Previously, I explored the concept of opportunity cost by looking at the decisions that players of the Premier League’s Fantasy Premier League face on a weekly basis. For those unfamiliar with the concept, opportunity cost is what one must give up to get something else. The Fantasy Premier League provides us with an excellent example of this on a weekly basis.
First conceptualised for the Premier League in the mid-1990s, the game has grown in popularity and now consists of an on-line competition where football fans get to pick players from a given league, with fictitious money, to form their own team. One of the most popular versions of the game is run by the official Premier League website.
At the start of the season a budget of £100 million is allocated to each player in order to form a squad. In total fifteen players must be purchased from this money. One free player swap can be made each week. Further player changes result in a points reduction.
What might seem like an easy task (picking fifteen players) becomes very difficult. Finite resources and decision making, both central tenants of economics, come to the fore. For example, in order to have an expensive goalkeeper or striker, something else must be sacrificed e.g. relatively expensive defenders.
My previous post illustrates this point. The cost of the most expensive 15 players from last season was £135.1 million pounds. This point lies far beyond the budget constraint and is unattainable. The Dream Team from last season (highest scoring players) is also beyond our means at £116.5 million.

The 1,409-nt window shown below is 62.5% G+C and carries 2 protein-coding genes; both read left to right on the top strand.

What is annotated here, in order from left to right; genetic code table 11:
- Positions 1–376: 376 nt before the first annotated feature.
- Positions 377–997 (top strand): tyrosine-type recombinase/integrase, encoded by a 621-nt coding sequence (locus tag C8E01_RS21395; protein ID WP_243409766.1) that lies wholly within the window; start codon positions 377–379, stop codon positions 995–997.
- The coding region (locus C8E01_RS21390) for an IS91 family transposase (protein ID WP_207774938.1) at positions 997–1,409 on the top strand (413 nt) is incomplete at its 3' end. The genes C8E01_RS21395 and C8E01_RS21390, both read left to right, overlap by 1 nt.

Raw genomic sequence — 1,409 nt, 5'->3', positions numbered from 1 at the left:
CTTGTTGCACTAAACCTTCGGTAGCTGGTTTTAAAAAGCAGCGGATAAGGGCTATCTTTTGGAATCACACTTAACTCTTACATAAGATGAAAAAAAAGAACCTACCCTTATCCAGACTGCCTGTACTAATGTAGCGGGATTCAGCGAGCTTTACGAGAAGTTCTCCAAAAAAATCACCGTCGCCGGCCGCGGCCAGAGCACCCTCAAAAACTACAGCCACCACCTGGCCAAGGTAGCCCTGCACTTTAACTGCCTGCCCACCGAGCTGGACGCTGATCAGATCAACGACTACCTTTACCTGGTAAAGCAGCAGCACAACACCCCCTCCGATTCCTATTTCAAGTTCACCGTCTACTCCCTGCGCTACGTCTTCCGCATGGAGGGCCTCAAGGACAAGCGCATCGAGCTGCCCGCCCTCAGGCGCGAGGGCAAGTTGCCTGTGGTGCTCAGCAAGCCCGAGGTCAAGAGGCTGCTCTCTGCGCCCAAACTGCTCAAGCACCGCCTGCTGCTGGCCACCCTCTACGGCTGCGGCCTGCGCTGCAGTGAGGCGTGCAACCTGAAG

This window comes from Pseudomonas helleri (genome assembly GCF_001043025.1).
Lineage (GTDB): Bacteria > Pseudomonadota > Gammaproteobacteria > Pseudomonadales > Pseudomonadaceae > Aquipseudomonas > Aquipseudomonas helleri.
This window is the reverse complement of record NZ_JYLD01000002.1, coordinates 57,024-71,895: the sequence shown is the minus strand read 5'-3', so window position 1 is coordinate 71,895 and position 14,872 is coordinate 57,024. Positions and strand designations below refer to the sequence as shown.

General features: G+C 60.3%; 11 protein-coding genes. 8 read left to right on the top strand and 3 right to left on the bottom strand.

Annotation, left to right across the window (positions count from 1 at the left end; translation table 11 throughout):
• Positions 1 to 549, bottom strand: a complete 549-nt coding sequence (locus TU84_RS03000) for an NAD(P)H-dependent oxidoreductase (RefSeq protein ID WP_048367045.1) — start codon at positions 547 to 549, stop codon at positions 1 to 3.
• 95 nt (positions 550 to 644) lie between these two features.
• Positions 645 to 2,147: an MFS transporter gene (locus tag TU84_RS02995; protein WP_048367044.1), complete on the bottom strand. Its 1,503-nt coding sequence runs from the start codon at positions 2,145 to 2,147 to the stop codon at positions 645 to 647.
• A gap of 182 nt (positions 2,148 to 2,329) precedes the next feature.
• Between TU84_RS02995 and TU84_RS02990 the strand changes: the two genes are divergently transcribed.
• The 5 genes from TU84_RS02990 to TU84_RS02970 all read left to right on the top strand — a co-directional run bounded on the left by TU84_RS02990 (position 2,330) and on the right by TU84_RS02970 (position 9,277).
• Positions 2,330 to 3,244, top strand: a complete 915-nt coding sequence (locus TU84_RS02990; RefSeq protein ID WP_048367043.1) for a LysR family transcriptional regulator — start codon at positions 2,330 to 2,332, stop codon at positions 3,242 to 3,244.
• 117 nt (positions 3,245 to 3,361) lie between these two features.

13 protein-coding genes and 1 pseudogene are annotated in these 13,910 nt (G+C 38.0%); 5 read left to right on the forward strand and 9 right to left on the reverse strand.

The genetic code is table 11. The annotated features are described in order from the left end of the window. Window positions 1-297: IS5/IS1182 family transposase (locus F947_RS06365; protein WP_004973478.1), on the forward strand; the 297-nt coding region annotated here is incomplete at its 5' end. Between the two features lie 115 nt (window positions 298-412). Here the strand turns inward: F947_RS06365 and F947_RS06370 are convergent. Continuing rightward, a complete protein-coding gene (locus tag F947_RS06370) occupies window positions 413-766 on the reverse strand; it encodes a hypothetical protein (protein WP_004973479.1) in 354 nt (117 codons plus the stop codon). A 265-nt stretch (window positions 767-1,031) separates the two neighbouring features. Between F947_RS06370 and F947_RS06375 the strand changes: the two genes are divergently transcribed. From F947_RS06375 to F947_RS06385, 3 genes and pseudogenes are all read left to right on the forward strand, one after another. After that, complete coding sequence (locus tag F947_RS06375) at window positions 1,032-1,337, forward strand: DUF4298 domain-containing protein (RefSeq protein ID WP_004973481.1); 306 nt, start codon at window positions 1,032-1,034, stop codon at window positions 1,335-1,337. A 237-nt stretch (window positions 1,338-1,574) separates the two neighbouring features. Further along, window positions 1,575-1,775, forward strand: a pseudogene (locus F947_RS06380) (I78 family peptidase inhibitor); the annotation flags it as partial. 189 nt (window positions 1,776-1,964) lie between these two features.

This season is quite different. Most would admit it was been a rather unusual season to date, highlighted by the fact that Leicester City, 5000-1 to win the league in August 2015, sit top of the table with just fifteen games to play. Players such as Jamie Vardy, Riyad Mahrez, Odion Ighalo, Scott Dann, Georginio Wijnaldum, Andre Ayew and Jack Butland are all among the top scorers. Collectively, these seven players cost just £45 million, an average of just £6.4 million. The total cost of the highest scoring team to date comes in at just £101.3 million. (See picture).
The most expensive team on paper costs a whooping £129.3 million but cannot be assembled.
The market is adjusting. The players listed above are all increasing in value as demand for their services goes up amongst fantasy football players. However, it seems this season the cost of operating effectively within ones budget is far easier than in seasons gone by. We can thank Vardy, Ighalo, et al. for this.